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Greylock Promotes Sarah Guo To Be The Top VC Firm’s Youngest (And Only Female) General Partner

(Source: www.forbes.com)

Greylock

Greylock is the newest prominent venture capital firm to add a female general partner to its investing ranks.

The Silicon Valley VC firm announced on Tuesday that it has promoted Sarah Guo to general partner, focusing enterprise software, security and healthcare investments.

Guo joined Greylock in 2013 on the recommendation of Workday CEO Aneel Bhusri, now an advisor at the firm, after she’d worked on that company’s IPO on behalf of Goldman Sachs. Guo represents Greylock as a board director at three startups – Obsidian Security and two still-unannounced investments.

“Sarah’s promotion is due to a combination of her intellect, her curiosity as a fast learner, her hustle and her strong commitment to winning,” says longtime general partner Asheem Chandna. “There’s been a growing gravitation toward her over the last several years.”

With Guo’s promotion, Greylock’s general partner group now consists of Chandna, LinkedIn founder Reid Hoffman, Jerry Chen, John Lilly, Josh McFarland, James Slavet and David Sze. A 2016 member of the Forbes 30 Under 30 for venture capital at the age of 26, the now 28-year-old Guo is Greylock’s youngest GP and its first female GP since Sarah Tavel left for Benchmark a year ago.

The new GP move at Greylock comes as the firm undergoes a generational transition of a kind, with Bhusri stepping back to focus on Workday, Tavel’s arrival and exit, and the recent departure of partner Josh Elman in March. Chandna says that Guo will be part of “Greylock’s next generation.”

At Obsidian Security, where both Guo and Chandna have served as concurrent board directors after leading a $9.5 million Series A round in the machine learning-based security company, CEO Glenn Chisholm says Guo has impressed for her ability to build networks that run deeper than just the C-suite. “She has the network that VCs should have,” Chisholm says. “A lot of times it’s focused on who is starting a company next. Sarah’s is about who can we recruit, and who can give us interesting feedback.” Chandna says similar. “She’ll say, let me work on that and get back to you, and 24 hours later you’ll see a follow-up with exceptional names,” he says.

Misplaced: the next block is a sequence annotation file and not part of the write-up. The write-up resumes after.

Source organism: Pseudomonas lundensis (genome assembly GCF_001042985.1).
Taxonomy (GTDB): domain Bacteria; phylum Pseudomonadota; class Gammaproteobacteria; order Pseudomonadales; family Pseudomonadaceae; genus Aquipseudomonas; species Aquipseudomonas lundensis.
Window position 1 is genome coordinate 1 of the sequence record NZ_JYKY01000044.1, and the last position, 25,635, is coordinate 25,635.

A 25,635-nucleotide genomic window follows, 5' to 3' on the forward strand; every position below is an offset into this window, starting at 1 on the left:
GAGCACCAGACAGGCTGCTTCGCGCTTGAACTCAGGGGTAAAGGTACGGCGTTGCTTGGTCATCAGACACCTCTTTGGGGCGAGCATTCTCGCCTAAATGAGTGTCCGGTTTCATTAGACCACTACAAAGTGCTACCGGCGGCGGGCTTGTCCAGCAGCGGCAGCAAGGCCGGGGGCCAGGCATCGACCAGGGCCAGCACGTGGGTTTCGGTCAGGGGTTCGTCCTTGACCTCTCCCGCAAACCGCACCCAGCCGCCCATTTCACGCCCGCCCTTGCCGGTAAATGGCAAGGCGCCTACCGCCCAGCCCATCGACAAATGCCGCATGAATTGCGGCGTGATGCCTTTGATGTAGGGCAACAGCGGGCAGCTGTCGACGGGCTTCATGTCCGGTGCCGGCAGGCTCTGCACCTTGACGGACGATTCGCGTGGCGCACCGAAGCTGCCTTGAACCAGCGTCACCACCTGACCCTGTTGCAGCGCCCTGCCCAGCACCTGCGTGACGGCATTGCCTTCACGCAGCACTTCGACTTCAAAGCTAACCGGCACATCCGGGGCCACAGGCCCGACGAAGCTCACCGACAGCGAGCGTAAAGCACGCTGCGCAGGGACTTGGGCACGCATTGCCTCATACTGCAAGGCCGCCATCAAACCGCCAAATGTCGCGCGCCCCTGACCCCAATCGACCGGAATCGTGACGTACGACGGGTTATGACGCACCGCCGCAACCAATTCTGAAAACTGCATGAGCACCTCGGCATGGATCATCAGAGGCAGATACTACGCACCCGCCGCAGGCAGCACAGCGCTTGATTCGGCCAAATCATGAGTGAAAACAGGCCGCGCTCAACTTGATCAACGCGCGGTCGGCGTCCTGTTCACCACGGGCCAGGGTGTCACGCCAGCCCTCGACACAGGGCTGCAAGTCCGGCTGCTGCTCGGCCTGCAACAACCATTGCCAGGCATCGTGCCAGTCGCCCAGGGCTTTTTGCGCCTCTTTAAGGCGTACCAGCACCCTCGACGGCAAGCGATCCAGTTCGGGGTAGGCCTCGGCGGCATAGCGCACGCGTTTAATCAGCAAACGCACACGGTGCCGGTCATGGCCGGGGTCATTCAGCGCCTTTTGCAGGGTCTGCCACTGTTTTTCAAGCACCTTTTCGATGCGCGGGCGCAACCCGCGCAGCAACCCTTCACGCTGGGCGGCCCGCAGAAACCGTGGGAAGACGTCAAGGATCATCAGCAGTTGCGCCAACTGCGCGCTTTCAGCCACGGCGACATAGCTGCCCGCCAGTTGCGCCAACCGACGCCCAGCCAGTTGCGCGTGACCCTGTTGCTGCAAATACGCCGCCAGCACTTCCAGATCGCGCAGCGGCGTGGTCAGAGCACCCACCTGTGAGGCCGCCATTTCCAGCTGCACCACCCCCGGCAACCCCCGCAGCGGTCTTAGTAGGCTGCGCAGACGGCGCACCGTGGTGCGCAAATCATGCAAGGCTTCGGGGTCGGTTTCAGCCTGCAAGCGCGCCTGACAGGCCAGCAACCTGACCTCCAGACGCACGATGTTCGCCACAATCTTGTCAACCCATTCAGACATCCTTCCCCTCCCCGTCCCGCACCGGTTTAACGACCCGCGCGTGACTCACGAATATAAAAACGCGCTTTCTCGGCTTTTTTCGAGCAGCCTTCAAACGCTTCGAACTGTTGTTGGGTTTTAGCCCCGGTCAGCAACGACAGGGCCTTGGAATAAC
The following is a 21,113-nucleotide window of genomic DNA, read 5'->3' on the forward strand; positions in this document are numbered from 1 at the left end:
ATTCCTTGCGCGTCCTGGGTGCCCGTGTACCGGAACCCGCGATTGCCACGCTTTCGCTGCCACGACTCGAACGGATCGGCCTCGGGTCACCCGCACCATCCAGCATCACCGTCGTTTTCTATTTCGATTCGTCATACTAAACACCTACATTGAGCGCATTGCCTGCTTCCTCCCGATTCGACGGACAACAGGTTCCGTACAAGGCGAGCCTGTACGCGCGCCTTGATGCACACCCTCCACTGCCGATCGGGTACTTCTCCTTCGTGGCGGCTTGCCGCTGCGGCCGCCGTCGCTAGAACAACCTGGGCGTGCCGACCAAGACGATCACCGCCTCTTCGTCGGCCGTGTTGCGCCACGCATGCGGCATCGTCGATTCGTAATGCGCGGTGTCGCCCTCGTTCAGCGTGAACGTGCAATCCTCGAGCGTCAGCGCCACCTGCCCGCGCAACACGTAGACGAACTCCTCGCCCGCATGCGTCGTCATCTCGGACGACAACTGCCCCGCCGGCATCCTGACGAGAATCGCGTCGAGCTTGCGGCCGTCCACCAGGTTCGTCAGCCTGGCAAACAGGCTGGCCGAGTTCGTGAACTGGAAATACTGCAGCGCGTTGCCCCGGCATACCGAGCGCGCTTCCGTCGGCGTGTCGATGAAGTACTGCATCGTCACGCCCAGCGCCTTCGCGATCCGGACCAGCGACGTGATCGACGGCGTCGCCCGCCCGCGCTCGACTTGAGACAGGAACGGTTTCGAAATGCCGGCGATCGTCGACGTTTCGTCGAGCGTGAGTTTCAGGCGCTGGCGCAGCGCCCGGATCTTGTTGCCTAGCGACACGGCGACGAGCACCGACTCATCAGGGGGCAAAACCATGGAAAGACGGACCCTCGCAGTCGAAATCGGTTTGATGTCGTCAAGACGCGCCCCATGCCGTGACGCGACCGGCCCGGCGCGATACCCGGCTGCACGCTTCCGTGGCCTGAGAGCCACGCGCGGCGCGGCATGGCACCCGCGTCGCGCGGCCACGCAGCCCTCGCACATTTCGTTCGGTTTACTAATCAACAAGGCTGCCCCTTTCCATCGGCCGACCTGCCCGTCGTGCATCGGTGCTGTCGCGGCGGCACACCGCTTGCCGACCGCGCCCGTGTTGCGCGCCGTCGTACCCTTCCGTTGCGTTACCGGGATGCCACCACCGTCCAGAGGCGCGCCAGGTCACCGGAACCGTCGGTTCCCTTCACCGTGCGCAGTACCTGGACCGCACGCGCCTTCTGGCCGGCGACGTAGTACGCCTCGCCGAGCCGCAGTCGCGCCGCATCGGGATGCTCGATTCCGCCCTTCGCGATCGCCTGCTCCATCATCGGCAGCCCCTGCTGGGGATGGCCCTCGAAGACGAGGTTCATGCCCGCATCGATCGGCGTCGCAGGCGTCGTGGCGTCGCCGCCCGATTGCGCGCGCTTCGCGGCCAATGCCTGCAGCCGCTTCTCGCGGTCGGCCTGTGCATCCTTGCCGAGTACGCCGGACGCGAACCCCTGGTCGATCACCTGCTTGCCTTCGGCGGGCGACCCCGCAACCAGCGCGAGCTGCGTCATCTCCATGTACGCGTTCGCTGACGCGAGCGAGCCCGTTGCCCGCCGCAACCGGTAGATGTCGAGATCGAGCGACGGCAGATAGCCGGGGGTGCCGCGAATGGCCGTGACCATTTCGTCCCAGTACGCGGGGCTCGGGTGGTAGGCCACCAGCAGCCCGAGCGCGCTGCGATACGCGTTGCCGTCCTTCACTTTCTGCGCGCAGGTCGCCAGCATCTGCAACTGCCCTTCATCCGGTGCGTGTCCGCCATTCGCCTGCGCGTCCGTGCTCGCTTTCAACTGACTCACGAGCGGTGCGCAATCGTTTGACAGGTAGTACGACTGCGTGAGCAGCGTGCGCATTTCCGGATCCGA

Guo’s promotion is the latest in a string of such hires for the venture capital industry, which after decades of functioning as an old boys’ club is starting to see more rapid change through efforts such as All Raise, a group of several dozen female VC partners coordinating efforts to improve diversity among funded founders and investors and the subject of Forbes’ April cover story. Firms Union Square Ventures, First Round and FirstMark added female partners late last year, as well as BoxGroup in January. In April, Redpoint added Annie Kadavy as its first female partner; earlier this month, Twitter executive Jess Verrilli returned to Google-backed firm GV as a general partner.

Greylock’s Hoffman had said in Forbes’ profile that “While we recognize that not every new general partner will be a diverse candidate, we include a diversity and inclusion review on every discussion of every position.” Chandna says that he and some of his peers believe that “diverse groups lead to better outcomes,” but that “Sarah’s promotion is because of Sarah personally.”

“It’s very dangerous for venture firms when people don’t want to bring in new opinions,” says Guo. “For me, the goal gets reset. The thing that matters is not the title, but if we have companies that are working.”

More Info: www.forbes.com